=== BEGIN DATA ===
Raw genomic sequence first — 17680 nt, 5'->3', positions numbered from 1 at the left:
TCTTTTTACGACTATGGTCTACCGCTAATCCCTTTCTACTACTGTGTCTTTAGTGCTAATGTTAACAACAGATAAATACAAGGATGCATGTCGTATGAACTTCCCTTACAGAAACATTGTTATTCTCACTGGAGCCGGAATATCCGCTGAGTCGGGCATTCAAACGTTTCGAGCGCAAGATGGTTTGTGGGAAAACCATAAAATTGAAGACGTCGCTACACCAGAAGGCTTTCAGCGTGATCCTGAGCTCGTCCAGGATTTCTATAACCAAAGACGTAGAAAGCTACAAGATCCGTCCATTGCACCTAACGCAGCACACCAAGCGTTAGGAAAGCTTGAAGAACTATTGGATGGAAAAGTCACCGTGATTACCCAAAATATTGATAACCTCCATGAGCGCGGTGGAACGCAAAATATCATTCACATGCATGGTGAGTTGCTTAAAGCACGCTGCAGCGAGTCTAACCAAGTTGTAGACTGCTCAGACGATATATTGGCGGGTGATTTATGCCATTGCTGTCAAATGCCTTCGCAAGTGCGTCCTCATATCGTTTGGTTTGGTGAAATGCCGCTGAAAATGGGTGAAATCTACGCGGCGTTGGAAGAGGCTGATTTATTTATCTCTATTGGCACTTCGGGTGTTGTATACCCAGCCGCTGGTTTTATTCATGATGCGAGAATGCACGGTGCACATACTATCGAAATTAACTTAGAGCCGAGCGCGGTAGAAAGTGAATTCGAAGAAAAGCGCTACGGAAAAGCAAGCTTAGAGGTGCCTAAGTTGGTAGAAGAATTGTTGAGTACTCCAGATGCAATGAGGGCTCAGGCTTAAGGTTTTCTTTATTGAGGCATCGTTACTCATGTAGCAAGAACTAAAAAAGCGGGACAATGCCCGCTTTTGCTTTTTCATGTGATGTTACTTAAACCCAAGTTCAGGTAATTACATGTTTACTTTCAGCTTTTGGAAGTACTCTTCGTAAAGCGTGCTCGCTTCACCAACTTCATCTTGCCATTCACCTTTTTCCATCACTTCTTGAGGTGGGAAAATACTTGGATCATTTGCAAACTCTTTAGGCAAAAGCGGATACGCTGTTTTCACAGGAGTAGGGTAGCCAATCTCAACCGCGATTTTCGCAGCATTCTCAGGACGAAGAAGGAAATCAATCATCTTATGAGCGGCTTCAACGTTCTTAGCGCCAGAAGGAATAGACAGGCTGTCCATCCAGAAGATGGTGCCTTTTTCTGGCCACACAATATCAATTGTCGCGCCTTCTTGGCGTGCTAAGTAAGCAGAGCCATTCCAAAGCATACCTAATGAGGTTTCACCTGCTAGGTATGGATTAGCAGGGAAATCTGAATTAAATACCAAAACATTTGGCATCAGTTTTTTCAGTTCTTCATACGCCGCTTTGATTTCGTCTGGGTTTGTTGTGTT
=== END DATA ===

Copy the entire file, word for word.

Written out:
Raw genomic sequence first — 17680 nt, 5'->3', positions numbered from 1 at the left:
TCTTTTTACGACTATGGTCTACCGCTAATCCCTTTCTACTACTGTGTCTTTAGTGCTAATGTTAACAACAGATAAATACAAGGATGCATGTCGTATGAACTTCCCTTACAGAAACATTGTTATTCTCACTGGAGCCGGAATATCCGCTGAGTCGGGCATTCAAACGTTTCGAGCGCAAGATGGTTTGTGGGAAAACCATAAAATTGAAGACGTCGCTACACCAGAAGGCTTTCAGCGTGATCCTGAGCTCGTCCAGGATTTCTATAACCAAAGACGTAGAAAGCTACAAGATCCGTCCATTGCACCTAACGCAGCACACCAAGCGTTAGGAAAGCTTGAAGAACTATTGGATGGAAAAGTCACCGTGATTACCCAAAATATTGATAACCTCCATGAGCGCGGTGGAACGCAAAATATCATTCACATGCATGGTGAGTTGCTTAAAGCACGCTGCAGCGAGTCTAACCAAGTTGTAGACTGCTCAGACGATATATTGGCGGGTGATTTATGCCATTGCTGTCAAATGCCTTCGCAAGTGCGTCCTCATATCGTTTGGTTTGGTGAAATGCCGCTGAAAATGGGTGAAATCTACGCGGCGTTGGAAGAGGCTGATTTATTTATCTCTATTGGCACTTCGGGTGTTGTATACCCAGCCGCTGGTTTTATTCATGATGCGAGAATGCACGGTGCACATACTATCGAAATTAACTTAGAGCCGAGCGCGGTAGAAAGTGAATTCGAAGAAAAGCGCTACGGAAAAGCAAGCTTAGAGGTGCCTAAGTTGGTAGAAGAATTGTTGAGTACTCCAGATGCAATGAGGGCTCAGGCTTAAGGTTTTCTTTATTGAGGCATCGTTACTCATGTAGCAAGAACTAAAAAAGCGGGACAATGCCCGCTTTTGCTTTTTCATGTGATGTTACTTAAACCCAAGTTCAGGTAATTACATGTTTACTTTCAGCTTTTGGAAGTACTCTTCGTAAAGCGTGCTCGCTTCACCAACTTCATCTTGCCATTCACCTTTTTCCATCACTTCTTGAGGTGGGAAAATACTTGGATCATTTGCAAACTCTTTAGGCAAAAGCGGATACGCTGTTTTCACAGGAGTAGGGTAGCCAATCTCAACCGCGATTTTCGCAGCATTCTCAGGACGAAGAAGGAAATCAATCATCTTATGAGCGGCTTCAACGTTCTTAGCGCCAGAAGGAATAGACAGGCTGTCCATCCAGAAGATGGTGCCTTTTTCTGGCCACACAATATCAATTGTCGCGCCTTCTTGGCGTGCTAAGTAAGCAGAGCCATTCCAAAGCATACCTAATGAGGTTTCACCTGCTAGGTATGGATTAGCAGGGAAATCTGAATTAAATACCAAAACATTTGGCATCAGTTTTTTCAGTTCTTCATACGCCGCTTTGATTTCGTCTGGGTTTGTTGTGTT